The type of material which may be disposed of at sea is governed by the international OSPAR agreement, titled "Protection of the Marine Environment of the North East Atlantic done at Paris on the 22nd Day of September 1992". Dumping at sea permits are granted exclusively for the dumping of dredge spoil at a specified site. Generally, this is as a result of port and harbour dredging which is carried out for maintenance and development purposes. Details of the permits granted are published in Iris Oifigiúil on an annual basis and kept in a public register in the Department as required under the 1996 Act. Details of these permits are also published on the Department’s website on an ongoing basis.

The Environmental Protection Agency is the primary caretaker of the environment in the State. The key role for the agency in licensing the disposal of waste is managing the impact of the waste on the environment. Waste licensing involves the control of large-scale waste and industrial activities to ensure that they do not endanger human health or harm the environment. In addition, the Environmental Protection Agency has the lead role in managing water quality in the State.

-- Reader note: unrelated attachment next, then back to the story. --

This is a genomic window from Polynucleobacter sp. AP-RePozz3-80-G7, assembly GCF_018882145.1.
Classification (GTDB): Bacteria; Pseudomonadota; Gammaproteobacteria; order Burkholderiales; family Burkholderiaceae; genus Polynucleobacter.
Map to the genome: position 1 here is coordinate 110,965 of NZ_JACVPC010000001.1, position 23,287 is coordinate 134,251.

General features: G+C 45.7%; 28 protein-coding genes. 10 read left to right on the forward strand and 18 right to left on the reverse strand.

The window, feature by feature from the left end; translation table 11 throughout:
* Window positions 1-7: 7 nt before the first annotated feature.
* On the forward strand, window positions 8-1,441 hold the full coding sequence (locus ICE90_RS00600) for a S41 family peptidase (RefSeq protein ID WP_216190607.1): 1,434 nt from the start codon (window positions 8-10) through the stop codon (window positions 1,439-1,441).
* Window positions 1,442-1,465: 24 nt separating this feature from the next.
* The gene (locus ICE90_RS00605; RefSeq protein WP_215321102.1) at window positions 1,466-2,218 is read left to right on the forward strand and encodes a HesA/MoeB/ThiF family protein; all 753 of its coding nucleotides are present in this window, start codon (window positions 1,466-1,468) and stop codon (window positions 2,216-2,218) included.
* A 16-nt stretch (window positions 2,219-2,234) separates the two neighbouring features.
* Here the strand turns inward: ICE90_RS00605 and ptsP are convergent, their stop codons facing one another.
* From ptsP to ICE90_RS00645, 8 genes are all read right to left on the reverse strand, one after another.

The EPA, in conjunction with the Department of the Environment, Heritage and Local Government, is responsible for the implementation of the European Union water framework directive. The directive is important EU environmental legislation which aims to improve our water environment. It requires governments to take a new holistic approach to managing their waters and applies to rivers, lakes, groundwater, estuaries and coastal waters.

The transfer of the administration of the Dumping at Sea Acts from the Department to the Environmental Protection Agency will provide the agency with the opportunity to integrate fully the disposal of dredge spoil at sea with its current waste management licensing system and will assist in the delivery of the water framework directive project. Part 3 provides for the transfer of the dumping at sea function from the Department of Agriculture, Fisheries and Food to the Environmental Protection Agency. A number of minor consequential amendments are necessary because of the transfer of the functions to the agency. In addition the opportunity has been taken to revise the powers of authorised officers in line with the powers of authorised officers in other, more recent legislation.